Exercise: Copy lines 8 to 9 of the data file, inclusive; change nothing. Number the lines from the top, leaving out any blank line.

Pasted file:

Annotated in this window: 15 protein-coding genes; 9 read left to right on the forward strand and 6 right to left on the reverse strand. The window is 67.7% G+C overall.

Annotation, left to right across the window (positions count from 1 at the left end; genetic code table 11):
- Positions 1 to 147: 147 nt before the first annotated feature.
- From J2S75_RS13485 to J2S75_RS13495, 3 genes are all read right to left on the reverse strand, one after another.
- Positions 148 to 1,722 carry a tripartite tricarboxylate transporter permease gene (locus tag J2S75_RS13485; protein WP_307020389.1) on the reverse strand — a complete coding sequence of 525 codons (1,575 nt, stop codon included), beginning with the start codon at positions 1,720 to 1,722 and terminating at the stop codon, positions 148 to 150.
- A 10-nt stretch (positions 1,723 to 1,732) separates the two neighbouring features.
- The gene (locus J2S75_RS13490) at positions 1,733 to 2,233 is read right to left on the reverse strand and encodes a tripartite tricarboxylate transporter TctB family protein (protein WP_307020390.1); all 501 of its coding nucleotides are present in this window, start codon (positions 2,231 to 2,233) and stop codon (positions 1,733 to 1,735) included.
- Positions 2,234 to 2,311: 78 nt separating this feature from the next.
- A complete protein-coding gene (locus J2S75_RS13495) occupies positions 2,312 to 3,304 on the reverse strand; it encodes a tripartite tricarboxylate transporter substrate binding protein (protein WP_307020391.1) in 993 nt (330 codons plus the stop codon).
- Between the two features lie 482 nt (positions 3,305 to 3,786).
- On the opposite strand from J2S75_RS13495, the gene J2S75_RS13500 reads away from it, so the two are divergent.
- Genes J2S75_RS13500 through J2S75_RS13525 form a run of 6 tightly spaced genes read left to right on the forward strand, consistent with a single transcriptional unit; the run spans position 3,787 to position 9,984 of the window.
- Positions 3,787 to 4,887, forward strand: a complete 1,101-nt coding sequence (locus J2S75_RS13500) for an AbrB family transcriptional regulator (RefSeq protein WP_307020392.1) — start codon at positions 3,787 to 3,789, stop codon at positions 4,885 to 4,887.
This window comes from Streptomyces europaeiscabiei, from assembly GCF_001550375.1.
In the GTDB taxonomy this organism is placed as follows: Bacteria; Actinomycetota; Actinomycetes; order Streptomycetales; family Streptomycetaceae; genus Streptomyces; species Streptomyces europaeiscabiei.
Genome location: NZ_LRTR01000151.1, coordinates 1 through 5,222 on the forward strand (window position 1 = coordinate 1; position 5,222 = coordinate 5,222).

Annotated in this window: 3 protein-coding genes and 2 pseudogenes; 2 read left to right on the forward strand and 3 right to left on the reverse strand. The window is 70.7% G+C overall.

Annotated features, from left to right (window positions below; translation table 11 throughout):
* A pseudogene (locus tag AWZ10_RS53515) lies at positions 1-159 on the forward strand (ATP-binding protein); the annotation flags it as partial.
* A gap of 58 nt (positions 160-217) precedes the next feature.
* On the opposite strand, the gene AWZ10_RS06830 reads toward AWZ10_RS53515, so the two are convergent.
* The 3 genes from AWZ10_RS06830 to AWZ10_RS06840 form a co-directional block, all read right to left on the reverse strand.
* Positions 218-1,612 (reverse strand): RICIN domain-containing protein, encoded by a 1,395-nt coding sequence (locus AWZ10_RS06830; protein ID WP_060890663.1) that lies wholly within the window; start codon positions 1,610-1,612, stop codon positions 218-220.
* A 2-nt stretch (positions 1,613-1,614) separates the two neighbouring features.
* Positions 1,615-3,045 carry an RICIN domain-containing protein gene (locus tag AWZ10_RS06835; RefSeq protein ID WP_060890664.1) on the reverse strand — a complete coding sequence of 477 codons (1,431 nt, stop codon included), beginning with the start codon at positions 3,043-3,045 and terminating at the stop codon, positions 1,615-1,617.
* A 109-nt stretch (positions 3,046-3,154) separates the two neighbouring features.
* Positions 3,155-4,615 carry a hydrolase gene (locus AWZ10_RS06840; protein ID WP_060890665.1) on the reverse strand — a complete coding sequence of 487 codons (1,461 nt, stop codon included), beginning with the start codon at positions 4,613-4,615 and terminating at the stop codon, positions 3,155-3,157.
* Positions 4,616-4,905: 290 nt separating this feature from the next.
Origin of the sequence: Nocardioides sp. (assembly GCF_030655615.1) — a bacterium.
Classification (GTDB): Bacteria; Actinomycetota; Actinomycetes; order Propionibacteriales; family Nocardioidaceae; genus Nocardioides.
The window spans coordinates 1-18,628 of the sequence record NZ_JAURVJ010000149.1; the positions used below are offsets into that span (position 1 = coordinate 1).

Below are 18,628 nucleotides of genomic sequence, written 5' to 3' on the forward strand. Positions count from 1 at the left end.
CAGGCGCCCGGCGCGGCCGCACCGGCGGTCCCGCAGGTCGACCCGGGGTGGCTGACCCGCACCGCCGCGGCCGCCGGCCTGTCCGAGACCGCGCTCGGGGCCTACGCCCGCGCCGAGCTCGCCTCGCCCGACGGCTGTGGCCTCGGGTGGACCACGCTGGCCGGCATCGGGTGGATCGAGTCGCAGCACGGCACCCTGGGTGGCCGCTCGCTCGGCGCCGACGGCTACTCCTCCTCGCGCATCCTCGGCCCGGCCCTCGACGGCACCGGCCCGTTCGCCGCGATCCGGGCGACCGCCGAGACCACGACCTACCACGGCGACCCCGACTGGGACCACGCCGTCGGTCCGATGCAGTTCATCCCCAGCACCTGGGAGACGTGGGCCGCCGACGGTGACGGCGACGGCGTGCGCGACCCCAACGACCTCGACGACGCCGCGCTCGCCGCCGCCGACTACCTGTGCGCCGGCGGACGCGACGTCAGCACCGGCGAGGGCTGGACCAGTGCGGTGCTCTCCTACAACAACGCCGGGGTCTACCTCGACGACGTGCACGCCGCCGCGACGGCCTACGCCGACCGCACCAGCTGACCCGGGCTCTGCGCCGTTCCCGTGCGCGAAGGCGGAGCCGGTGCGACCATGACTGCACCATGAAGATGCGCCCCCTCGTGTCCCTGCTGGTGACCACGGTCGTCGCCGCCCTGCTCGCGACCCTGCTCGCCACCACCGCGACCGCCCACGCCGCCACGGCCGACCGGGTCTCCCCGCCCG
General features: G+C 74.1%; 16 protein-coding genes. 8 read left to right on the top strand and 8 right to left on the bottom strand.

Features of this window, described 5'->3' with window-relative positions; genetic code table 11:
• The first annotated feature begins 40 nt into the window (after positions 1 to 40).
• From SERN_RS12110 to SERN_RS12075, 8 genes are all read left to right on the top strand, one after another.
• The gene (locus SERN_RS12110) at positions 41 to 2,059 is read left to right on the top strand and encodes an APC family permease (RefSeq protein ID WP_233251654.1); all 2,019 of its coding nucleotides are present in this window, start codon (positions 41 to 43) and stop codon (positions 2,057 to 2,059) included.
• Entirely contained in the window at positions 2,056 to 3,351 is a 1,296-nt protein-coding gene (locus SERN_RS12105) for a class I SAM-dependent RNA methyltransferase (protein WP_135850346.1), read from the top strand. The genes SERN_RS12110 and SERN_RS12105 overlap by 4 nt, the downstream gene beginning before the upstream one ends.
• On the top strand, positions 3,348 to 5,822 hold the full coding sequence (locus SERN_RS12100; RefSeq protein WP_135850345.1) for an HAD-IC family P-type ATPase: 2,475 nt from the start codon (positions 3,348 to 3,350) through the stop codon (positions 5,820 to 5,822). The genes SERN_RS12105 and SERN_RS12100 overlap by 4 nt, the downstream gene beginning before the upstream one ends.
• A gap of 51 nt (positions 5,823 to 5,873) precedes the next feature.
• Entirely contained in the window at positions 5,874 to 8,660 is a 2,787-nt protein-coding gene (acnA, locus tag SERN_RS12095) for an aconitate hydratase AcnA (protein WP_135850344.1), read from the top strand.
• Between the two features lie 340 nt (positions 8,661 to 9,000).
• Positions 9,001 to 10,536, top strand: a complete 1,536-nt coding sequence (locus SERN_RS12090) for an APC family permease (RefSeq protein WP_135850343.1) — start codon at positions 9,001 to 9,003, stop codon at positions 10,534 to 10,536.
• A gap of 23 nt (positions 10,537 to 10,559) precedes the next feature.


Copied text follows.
- Positions 2,234 to 2,311: 78 nt separating this feature from the next.
- A complete protein-coding gene (locus J2S75_RS13495) occupies positions 2,312 to 3,304 on the reverse strand; it encodes a tripartite tricarboxylate transporter substrate binding protein (protein WP_307020391.1) in 993 nt (330 codons plus the stop codon).